Policy discussions on what is often referred to as the ''cash versus food'' debate have a longstanding history. Such discussions have increased dramatically in the past few years, also in the wake of recent high food prices. The debate revolves around the identification and implementation of the most appropriate set of instruments, including cash transfers, vouchers and in-kind food transfers as ways to support vulnerable households in times of need. Cash transfer programmes provide people with money, while vouchers include the provision of coupons to purchase food for a fixed quantity or value in selected stores. Conversely, food transfer programmes provide people with imported or locally purchased food commodities.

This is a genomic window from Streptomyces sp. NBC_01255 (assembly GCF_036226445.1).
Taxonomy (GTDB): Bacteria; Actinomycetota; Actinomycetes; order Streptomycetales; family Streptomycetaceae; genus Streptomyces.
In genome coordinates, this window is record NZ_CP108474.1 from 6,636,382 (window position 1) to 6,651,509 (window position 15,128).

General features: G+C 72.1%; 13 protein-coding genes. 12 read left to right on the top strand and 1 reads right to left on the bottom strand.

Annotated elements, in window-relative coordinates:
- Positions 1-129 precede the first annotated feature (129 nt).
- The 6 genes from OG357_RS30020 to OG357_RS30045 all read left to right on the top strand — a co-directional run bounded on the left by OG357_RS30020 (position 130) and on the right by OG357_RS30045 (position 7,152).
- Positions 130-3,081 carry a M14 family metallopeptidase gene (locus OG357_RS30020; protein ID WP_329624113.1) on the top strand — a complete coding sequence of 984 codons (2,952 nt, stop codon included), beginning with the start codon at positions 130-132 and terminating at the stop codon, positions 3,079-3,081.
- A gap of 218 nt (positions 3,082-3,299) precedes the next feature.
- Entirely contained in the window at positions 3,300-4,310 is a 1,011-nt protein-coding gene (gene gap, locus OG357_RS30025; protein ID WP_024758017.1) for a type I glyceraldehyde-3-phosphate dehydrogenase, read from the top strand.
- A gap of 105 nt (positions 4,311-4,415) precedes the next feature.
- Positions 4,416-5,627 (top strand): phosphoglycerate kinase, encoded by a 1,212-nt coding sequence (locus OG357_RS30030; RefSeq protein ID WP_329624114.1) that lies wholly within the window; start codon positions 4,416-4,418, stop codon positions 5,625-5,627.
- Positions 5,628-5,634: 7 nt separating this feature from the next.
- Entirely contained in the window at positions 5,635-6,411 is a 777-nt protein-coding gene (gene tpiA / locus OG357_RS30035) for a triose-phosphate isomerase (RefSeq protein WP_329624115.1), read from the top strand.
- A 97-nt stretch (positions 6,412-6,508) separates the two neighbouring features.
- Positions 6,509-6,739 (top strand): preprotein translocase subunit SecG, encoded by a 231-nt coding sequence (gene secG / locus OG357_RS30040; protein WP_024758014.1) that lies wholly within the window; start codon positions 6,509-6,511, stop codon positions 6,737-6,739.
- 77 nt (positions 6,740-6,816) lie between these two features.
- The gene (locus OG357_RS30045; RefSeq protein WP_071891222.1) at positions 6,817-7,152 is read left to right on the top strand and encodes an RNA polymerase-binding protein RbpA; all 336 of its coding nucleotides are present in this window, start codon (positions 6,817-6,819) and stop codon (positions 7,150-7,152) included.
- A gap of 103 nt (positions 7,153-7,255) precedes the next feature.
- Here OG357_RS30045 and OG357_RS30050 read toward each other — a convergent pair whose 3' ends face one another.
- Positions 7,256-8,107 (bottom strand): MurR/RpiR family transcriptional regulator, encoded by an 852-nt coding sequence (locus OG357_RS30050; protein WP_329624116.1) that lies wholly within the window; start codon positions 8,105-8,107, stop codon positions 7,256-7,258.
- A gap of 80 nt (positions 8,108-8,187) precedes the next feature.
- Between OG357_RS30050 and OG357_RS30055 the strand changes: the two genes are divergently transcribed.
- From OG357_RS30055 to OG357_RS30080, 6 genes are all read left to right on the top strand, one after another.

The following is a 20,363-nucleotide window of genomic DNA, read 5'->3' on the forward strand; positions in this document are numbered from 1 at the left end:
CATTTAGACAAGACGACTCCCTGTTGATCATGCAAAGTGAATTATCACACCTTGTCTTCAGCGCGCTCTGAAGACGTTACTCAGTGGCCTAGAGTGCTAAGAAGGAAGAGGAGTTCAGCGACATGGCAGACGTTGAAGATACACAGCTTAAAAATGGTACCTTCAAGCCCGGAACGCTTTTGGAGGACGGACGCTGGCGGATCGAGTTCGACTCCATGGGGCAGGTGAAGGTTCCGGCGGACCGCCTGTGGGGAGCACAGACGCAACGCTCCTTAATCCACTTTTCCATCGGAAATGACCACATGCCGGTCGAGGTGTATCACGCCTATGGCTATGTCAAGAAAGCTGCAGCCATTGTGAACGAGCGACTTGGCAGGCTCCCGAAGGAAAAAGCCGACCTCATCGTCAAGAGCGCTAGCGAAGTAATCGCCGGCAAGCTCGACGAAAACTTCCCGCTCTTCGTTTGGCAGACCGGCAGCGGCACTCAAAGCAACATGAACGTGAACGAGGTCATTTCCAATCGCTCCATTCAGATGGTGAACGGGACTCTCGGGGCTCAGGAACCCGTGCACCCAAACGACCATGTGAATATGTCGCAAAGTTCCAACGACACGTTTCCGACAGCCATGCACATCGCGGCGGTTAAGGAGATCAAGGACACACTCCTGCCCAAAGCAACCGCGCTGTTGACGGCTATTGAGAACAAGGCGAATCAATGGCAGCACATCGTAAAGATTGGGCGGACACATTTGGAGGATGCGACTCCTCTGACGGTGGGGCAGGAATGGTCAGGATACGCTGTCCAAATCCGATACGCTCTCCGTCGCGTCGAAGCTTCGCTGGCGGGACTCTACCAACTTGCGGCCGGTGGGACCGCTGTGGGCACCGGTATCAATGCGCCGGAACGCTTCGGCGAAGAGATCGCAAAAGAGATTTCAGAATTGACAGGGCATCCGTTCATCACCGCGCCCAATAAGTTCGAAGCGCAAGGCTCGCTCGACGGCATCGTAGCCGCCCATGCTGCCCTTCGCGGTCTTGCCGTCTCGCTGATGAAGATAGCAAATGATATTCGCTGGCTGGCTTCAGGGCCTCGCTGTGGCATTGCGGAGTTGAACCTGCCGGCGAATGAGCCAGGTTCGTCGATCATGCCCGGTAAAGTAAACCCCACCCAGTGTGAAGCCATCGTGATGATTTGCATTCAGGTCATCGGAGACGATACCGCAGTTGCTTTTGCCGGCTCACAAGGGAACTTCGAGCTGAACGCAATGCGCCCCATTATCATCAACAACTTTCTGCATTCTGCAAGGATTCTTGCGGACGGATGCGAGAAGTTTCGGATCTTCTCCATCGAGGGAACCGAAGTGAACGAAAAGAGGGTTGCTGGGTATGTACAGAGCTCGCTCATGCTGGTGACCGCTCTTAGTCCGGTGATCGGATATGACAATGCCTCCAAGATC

The article reflects on the comparative advantages and limitations of each option - and thereby their appropriateness and feasibility in the light of five context-specific factors, including programme objectives, market conditions, implementation capacities, cost-efficiency, and beneficiaries' preferences.
Ugo Gentilini, PhD
World Food Programme - WFP
The views expressed in the article are only those of the author and should not be attributed to WFP.